Global feed producer Skretting has allocated $2 million for the development of alternative aquaculture feed ingredients in 2020.
The company made the pledge at the 6th Our Ocean Conference held last October in Oslo, Norway, saying it aims to create pathways for innovations to reach sufficient scale so they can deliver long-term value to the aquaculture supply chain.
“The application of sustainable, novel ingredients in aquafeeds – both through replacement and interchange – are recognised as a viable means to achieve increased flexibility and lower the dependence on finite marine ingredients,” Skretting said in a statement.
Through its Mission of ‘Feeding the Future’, Skretting is focused on increasing the flexibility of the macro- and micro-ingredient inclusion in its aquaculture feeds. A key aspect of this ambition is the development of the circular bio-economy through the utilisation of proteins generated from the use of waste streams, and by- and co-products. This progress has already seen the group establish working relationships with and provide support to a number of start-up innovators, the statement said.
“For aquaculture to meet its full potential, the sector will need access to sufficient volumes of these novel ingredients. At the same time, Skretting recognises that these technologies are only able to reach scale through collaborative efforts,” said Trygve Lea, sustainability manager at Skretting. “This Our Ocean commitment is focused on overcoming this significant barrier and providing a fast-track to market for these innovations. The hope is for the first few novel raw material sources to achieve scale-up in 2020.”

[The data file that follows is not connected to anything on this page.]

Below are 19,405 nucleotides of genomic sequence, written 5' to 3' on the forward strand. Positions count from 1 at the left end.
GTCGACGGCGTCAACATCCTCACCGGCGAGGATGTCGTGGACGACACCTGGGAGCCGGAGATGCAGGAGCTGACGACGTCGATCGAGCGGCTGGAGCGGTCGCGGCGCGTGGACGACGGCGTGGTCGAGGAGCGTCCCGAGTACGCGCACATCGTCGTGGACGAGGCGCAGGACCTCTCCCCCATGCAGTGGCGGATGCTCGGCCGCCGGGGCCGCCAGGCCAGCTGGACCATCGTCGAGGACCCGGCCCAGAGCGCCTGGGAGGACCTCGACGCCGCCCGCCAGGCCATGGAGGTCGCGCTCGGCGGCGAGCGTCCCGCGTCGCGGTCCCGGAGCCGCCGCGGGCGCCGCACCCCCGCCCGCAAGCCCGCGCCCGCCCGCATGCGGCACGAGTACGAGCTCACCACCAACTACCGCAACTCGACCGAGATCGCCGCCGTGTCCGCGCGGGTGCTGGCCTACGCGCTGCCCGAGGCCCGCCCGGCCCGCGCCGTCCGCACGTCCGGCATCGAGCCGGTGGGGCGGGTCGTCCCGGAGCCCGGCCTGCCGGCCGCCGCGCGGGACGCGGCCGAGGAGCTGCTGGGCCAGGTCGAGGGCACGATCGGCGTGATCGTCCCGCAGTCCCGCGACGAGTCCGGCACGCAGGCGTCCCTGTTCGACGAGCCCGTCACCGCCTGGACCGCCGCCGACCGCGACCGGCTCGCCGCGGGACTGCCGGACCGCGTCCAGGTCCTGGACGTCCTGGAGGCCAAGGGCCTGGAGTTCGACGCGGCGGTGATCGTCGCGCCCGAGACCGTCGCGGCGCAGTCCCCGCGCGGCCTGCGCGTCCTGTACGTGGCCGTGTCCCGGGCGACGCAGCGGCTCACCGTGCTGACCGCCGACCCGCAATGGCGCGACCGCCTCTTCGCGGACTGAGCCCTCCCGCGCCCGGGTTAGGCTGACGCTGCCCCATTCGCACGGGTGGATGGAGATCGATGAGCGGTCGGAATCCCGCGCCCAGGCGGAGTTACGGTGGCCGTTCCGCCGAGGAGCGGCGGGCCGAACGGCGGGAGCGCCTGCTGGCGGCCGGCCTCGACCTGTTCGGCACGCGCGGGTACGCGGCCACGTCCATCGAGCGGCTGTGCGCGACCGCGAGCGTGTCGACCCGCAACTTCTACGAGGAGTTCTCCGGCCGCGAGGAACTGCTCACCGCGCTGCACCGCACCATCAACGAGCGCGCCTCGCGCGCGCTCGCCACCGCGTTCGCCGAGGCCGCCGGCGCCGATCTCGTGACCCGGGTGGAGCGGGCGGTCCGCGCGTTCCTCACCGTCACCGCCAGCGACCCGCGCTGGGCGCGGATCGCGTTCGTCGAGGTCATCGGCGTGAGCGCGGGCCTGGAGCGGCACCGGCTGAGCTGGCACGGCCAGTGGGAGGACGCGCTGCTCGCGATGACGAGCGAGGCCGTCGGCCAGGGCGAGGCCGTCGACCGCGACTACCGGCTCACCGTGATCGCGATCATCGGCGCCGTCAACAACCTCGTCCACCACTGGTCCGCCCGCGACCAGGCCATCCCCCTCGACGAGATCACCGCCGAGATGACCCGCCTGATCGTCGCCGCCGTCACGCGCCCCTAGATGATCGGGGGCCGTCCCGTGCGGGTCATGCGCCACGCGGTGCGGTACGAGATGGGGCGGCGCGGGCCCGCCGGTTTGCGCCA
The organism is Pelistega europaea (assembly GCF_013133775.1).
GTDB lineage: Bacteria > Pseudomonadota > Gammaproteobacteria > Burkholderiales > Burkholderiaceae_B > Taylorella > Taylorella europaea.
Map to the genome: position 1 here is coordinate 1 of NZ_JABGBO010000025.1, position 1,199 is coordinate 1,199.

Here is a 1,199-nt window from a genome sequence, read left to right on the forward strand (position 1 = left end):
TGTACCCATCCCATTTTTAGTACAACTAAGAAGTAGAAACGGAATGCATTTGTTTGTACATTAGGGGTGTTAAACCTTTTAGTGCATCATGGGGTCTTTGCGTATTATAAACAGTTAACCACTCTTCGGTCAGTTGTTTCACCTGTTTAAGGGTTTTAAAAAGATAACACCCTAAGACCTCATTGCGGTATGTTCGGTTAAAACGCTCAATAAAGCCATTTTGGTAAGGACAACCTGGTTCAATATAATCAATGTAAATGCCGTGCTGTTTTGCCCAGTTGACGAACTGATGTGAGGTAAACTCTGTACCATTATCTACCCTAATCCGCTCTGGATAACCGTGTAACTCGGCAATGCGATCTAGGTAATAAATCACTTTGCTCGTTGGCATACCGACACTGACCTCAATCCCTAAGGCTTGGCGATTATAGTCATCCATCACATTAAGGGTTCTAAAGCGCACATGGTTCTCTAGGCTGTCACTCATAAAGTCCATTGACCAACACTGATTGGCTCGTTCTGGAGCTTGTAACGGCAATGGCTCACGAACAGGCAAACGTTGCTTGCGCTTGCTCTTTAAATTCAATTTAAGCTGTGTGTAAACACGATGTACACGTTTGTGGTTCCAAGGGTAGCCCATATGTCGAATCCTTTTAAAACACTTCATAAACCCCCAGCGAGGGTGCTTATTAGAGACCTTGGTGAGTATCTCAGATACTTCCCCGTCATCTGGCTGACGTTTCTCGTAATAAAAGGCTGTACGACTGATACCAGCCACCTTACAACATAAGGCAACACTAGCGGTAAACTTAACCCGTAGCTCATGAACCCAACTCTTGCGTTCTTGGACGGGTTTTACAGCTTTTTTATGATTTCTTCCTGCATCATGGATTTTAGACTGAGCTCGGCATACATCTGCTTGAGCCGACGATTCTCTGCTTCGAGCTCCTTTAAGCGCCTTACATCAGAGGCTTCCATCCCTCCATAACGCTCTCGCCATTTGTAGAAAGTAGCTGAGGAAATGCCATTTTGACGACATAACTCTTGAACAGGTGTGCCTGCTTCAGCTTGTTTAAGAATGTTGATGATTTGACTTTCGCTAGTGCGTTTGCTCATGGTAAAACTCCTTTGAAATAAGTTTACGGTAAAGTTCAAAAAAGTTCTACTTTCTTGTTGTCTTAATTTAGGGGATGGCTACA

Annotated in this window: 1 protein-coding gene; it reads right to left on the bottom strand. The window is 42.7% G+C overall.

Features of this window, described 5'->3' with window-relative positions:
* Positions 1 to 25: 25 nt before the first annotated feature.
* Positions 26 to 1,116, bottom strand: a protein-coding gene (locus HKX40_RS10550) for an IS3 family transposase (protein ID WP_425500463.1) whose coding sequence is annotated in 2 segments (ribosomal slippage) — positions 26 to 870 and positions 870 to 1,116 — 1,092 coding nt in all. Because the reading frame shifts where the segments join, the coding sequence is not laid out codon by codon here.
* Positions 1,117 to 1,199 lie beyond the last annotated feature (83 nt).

Skretting also announced the creation of a new position to support its efforts toward developing novel ingredients for aquaculture. The new category manager novel ingredients, to which Jenna Bowyer has been appointed, will lead procurement activities in the novel sector, including planning supplier engagement and long-term supplier partnerships. A large focus of the role will be to increase future supply of emerging raw materials, such as insect and single-cell proteins. Bowyer will also work with suppliers to accelerate raw material innovation and scale-up, Skretting said in the press announcement.
“This is an exciting category to work in and I believe that novel ingredients will be a significant part of Skretting’s future,” Bowyer said in a statement. “We should be able to capitalise on our knowledge by enabling the utilisation of undervalued resources and unlocking new ingredients. I think this increased focus will contribute to the long-term sustainability of our business, which is economically, socially and environmentally responsible.”
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